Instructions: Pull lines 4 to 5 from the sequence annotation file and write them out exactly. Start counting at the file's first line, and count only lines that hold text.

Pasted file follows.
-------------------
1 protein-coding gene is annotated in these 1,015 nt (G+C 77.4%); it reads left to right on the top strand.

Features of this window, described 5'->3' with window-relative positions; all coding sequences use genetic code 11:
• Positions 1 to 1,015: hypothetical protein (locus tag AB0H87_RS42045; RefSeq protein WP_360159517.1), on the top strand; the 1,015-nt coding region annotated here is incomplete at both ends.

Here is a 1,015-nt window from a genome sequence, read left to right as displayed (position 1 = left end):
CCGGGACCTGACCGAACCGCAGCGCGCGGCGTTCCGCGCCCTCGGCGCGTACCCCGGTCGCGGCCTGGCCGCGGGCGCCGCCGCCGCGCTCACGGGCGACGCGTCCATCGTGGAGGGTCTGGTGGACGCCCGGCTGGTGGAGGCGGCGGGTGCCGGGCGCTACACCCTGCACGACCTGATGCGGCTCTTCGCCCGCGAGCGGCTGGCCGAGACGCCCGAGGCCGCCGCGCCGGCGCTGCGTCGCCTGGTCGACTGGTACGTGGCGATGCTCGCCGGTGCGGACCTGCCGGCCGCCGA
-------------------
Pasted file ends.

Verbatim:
Here is a 1,015-nt window from a genome sequence, read left to right as displayed (position 1 = left end):
CCGGGACCTGACCGAACCGCAGCGCGCGGCGTTCCGCGCCCTCGGCGCGTACCCCGGTCGCGGCCTGGCCGCGGGCGCCGCCGCCGCGCTCACGGGCGACGCGTCCATCGTGGAGGGTCTGGTGGACGCCCGGCTGGTGGAGGCGGCGGGTGCCGGGCGCTACACCCTGCACGACCTGATGCGGCTCTTCGCCCGCGAGCGGCTGGCCGAGACGCCCGAGGCCGCCGCGCCGGCGCTGCGTCGCCTGGTCGACTGGTACGTGGCGATGCTCGCCGGTGCGGACCTGCCGGCCGCCGA